‘Round pounds’ cease to be legal tender but some retailers will still accept them – for now

Published by Adam Williams on 16 October 2017.
Last updated on 16 October 2017

A stack of old pound coins

The old ‘round pound’ £1 coin ceased to be legal tender on Sunday 15 October, but some retailers and charities will still accept them for a short period.

Supermarkets Aldi, Iceland, and Tesco and charities, such as Children in Need, are among those that still allow shoppers to spend or donate their old pound coins - for now.

According to the Royal Mint, there are estimated to be around 500 million of the coins still in circulation.

Where can I spend my old £1 coins?

These are the major retailers that have so far confirmed they will continue to accept the old £1 coins:

  • Aldi will accept the round pound until Tuesday 31 October 2017.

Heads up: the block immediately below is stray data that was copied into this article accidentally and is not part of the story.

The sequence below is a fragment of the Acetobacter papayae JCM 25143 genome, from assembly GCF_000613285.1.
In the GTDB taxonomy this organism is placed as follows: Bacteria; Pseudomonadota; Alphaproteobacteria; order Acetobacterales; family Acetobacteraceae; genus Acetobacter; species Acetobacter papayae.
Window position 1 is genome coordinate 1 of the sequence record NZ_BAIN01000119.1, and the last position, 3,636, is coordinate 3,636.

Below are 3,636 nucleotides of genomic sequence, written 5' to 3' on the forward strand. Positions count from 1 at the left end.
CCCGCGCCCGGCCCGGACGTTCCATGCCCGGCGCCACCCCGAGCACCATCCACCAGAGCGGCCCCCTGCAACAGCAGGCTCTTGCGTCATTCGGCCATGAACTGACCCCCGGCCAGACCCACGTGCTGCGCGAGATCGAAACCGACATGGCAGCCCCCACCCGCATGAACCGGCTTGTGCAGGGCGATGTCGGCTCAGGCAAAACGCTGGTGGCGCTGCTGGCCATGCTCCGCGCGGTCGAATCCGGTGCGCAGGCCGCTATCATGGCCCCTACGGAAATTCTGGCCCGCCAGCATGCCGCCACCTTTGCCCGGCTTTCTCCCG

• Iceland will accept the old coins in all UK stores up until 31 October 2017.
  • Poundland will accept the old £1 coins in all UK stores up until 31 October 2017.
  • Tesco will accept the old £1 coins for a further week, until Sunday 22 October.

Moneywise will update this section if more retailers announce they are still accepting the old £1 coin.

Many charities are also welcoming donations of old pound coins. Children in Need has launched a Round Pound Countdown campaign and is encouraging consumers to donate any old £1 coins up until its 17 November 2017 appeal day.

Other charities that are welcoming old coins include Epilepsy Action, the Poppy Appeal, and Poverty Child.

What else can I do with old £1 coins?

While the Bank of England will swap old banknotes “for all time”, the Royal Mint is unable to exchange any old coins.

However, although they are not legally obliged to do so, major high street banks and the Post Office will still accept old £1 coins as deposits or exchange them for new £1 coins after the cut-off date.

The banks that will do this include: Bank of Scotland, Barclays, Clydesdale Bank, Halifax, HSBC, Lloyds Bank, Nationwide, NatWest, RBS, Santander, Ulster Bank and Yorkshire Bank.

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